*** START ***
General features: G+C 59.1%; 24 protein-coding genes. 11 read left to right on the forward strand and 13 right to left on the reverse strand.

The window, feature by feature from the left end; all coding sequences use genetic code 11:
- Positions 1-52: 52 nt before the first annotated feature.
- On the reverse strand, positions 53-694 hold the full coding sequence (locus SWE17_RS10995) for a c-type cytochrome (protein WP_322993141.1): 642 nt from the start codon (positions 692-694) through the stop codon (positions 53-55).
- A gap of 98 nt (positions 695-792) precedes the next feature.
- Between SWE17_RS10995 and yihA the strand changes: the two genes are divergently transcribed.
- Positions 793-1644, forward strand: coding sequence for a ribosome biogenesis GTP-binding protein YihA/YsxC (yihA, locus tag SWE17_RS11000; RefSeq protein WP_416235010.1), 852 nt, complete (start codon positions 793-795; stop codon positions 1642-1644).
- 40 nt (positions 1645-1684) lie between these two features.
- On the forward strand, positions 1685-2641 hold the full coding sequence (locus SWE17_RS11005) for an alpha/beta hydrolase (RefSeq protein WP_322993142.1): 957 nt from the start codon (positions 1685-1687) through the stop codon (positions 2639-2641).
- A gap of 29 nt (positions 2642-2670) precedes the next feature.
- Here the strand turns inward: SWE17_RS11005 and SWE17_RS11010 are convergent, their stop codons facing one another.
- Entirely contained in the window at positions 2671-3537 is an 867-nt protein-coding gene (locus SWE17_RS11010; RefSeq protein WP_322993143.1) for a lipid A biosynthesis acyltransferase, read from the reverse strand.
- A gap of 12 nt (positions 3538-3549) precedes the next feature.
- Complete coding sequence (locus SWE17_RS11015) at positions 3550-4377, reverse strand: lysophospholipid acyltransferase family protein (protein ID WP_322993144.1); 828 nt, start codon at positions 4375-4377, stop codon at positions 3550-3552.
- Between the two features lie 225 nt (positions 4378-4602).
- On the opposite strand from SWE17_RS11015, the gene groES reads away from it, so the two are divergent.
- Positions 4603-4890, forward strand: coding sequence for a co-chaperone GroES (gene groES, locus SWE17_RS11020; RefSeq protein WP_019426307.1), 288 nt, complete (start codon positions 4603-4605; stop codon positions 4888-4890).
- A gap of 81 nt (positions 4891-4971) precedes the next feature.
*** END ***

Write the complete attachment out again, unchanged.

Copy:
General features: G+C 59.1%; 24 protein-coding genes. 11 read left to right on the forward strand and 13 right to left on the reverse strand.

The window, feature by feature from the left end; all coding sequences use genetic code 11:
- Positions 1-52: 52 nt before the first annotated feature.
- On the reverse strand, positions 53-694 hold the full coding sequence (locus SWE17_RS10995) for a c-type cytochrome (protein WP_322993141.1): 642 nt from the start codon (positions 692-694) through the stop codon (positions 53-55).
- A gap of 98 nt (positions 695-792) precedes the next feature.
- Between SWE17_RS10995 and yihA the strand changes: the two genes are divergently transcribed.
- Positions 793-1644, forward strand: coding sequence for a ribosome biogenesis GTP-binding protein YihA/YsxC (yihA, locus tag SWE17_RS11000; RefSeq protein WP_416235010.1), 852 nt, complete (start codon positions 793-795; stop codon positions 1642-1644).
- 40 nt (positions 1645-1684) lie between these two features.
- On the forward strand, positions 1685-2641 hold the full coding sequence (locus SWE17_RS11005) for an alpha/beta hydrolase (RefSeq protein WP_322993142.1): 957 nt from the start codon (positions 1685-1687) through the stop codon (positions 2639-2641).
- A gap of 29 nt (positions 2642-2670) precedes the next feature.
- Here the strand turns inward: SWE17_RS11005 and SWE17_RS11010 are convergent, their stop codons facing one another.
- Entirely contained in the window at positions 2671-3537 is an 867-nt protein-coding gene (locus SWE17_RS11010; RefSeq protein WP_322993143.1) for a lipid A biosynthesis acyltransferase, read from the reverse strand.
- A gap of 12 nt (positions 3538-3549) precedes the next feature.
- Complete coding sequence (locus SWE17_RS11015) at positions 3550-4377, reverse strand: lysophospholipid acyltransferase family protein (protein ID WP_322993144.1); 828 nt, start codon at positions 4375-4377, stop codon at positions 3550-3552.
- Between the two features lie 225 nt (positions 4378-4602).
- On the opposite strand from SWE17_RS11015, the gene groES reads away from it, so the two are divergent.
- Positions 4603-4890, forward strand: coding sequence for a co-chaperone GroES (gene groES, locus SWE17_RS11020; RefSeq protein WP_019426307.1), 288 nt, complete (start codon positions 4603-4605; stop codon positions 4888-4890).
- A gap of 81 nt (positions 4891-4971) precedes the next feature.